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Thread: Bad, bad window

  1. #1
    Join Date
    Feb 2009

    Default Bad, bad window

    My bathroom is in desperate need of a remodel around the tub area. There was tile installed almost over a decade ago and there are areas where it's sunken in from the drywall needing replacing. There's also a window with a wooden sill inside the shower. My plan is to remove the tile and replace the drywall (or whatever's under there) with waterproof sheetrock (or whatever the stuff is called.) My problem is with the window. It has to stay where it is for ventilation and I won't have enough to replace it with a smaller one. The wooden sill looks like it needs replaced, though. We have a shower so it constantly gets wet. I've no clue what material to use to replace it, though. What I'd like to do is get one of those one piece wall covers that match with the tub and cut out a spot for the window. I don't know if that can be done though. Does anyone have any ideas what I can do with this window other than wall over it?

  2. #2
    Join Date
    Jan 2009
    Needham, MA

    Default Re: Bad, bad window

    i've redone plenty of showers with windows in them. assuming that the window itself is a vinyl replacement window, all you have to do is trim it out in PVC instead of wood. just make sure you do a good job caulking all the joints and the seams between the pieces of PVC. one thing i've advised alot of people to do is to buy a second shower rod, place it on the window side of the tub, purchase a clear shower curtain liner, cut it lengthwise so it's about 6-8" longer than the window and width wise so it's about 6-8" wider on each side and when you use the shower, pull the curtain over the window and when you're done, slide it to the end of the tub and it's not some big bulky thing hanging in there.....oh, make sure you use hardibacker or durock for the tile backer, not any type of sheetrock product.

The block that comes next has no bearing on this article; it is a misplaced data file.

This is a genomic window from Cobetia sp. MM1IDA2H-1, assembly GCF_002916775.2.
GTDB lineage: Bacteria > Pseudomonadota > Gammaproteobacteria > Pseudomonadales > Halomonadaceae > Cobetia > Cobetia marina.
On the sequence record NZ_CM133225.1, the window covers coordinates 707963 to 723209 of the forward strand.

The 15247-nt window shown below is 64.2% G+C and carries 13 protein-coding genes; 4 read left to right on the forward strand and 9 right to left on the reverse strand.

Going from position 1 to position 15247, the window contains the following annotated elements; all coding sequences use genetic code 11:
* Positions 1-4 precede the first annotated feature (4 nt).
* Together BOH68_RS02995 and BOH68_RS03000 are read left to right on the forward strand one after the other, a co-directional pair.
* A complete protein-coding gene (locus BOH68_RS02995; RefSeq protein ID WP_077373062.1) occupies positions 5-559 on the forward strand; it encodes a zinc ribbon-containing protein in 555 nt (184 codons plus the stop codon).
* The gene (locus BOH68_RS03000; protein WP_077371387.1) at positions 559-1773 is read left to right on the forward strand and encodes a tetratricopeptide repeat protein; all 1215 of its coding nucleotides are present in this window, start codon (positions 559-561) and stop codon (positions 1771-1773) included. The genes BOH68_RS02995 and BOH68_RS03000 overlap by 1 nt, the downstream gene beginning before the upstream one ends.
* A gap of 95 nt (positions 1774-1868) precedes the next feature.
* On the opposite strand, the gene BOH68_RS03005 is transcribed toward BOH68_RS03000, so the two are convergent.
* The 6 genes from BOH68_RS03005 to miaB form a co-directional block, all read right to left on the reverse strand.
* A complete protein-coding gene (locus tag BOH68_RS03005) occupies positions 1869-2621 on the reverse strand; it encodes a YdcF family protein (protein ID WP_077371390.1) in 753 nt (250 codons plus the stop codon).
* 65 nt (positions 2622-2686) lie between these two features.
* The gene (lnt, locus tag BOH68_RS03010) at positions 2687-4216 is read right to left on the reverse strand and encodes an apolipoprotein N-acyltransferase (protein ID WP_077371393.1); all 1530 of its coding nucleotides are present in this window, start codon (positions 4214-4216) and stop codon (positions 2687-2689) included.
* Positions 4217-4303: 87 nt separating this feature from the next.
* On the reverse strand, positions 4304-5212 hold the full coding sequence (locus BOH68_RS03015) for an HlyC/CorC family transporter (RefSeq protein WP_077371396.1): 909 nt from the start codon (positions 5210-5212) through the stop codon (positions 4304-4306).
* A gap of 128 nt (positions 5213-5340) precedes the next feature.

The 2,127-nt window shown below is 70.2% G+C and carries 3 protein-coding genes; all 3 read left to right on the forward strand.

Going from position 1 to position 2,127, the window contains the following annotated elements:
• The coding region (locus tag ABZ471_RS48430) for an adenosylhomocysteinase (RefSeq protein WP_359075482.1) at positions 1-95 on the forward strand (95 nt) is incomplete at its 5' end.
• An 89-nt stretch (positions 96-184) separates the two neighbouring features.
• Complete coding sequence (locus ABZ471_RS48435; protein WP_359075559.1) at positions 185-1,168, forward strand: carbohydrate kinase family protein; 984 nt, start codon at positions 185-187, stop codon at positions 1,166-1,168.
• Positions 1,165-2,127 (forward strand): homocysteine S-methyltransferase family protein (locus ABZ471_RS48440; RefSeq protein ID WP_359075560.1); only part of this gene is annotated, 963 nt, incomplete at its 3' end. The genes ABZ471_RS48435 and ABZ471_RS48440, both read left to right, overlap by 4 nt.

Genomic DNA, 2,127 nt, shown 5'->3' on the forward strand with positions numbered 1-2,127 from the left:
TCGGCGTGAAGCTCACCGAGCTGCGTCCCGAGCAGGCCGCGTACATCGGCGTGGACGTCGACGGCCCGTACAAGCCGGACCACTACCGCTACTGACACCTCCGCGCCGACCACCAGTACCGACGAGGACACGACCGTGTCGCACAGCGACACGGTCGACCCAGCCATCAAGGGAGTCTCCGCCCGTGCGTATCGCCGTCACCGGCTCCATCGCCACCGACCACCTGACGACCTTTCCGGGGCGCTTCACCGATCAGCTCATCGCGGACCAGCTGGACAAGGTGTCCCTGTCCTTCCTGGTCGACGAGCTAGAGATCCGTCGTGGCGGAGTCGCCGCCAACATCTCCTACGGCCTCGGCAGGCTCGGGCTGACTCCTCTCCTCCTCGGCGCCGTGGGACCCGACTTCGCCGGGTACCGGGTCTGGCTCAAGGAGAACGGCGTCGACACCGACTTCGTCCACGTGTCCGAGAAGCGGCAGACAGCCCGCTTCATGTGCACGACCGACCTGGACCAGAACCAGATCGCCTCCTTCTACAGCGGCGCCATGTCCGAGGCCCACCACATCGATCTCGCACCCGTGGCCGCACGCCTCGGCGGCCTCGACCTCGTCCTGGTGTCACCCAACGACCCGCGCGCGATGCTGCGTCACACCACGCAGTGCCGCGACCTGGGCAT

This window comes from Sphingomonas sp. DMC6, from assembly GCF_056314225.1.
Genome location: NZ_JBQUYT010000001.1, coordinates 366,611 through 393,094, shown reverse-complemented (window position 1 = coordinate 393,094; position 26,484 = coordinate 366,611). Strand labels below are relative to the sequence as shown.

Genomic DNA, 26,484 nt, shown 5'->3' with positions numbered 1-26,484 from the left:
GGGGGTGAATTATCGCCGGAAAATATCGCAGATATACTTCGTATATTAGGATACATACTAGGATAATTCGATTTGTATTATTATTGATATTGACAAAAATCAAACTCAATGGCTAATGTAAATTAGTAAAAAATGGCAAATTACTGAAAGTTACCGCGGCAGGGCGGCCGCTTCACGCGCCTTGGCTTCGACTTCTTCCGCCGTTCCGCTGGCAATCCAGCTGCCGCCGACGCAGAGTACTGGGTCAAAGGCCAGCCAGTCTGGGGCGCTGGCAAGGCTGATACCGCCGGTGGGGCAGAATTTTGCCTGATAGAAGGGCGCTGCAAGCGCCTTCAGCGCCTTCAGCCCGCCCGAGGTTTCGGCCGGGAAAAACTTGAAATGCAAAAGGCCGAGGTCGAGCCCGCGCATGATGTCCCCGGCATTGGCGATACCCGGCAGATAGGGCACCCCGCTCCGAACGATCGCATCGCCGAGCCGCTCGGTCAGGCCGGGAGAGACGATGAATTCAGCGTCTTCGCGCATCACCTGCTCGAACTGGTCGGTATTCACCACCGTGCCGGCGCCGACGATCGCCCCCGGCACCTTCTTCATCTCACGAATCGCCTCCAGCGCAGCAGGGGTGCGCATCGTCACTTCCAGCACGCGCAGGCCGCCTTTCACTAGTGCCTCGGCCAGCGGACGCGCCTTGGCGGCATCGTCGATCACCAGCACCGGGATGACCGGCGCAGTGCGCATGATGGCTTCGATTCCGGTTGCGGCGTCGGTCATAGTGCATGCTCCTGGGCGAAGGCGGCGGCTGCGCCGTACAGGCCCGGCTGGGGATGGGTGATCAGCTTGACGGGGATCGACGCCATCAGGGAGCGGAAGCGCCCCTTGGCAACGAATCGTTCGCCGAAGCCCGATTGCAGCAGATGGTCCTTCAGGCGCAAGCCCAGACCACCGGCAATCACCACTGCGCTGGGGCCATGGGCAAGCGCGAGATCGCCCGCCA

3. #3
    Join Date
    May 2009

    Default Re: Bad, bad window

    Great advice from both of the previous posters. In addition, I would say to make sure you use screws that are made to install dur-rock, not drywall screws. Also, use thin set to set your tiles not mastic, as mold will feed on mastic. And lastly, I would use mold and mildew resistant silicone rather that caulk around the window.

  4. #4
    Join Date
    Jun 2007

    Default Re: Bad, bad window

    A popular window option in our area (Chicago) is to replace the regular window in the shower with glass block and a vent. That keeps the ventilation where you need it, but makes it easier to keep wood out of the opening, thus reducing the risk of rot. It also solves the window covering issue...

  5. #5
    Join Date
    Aug 2009

    Default Re: Bad, bad window

    hi MLBSF
    thanks for info..

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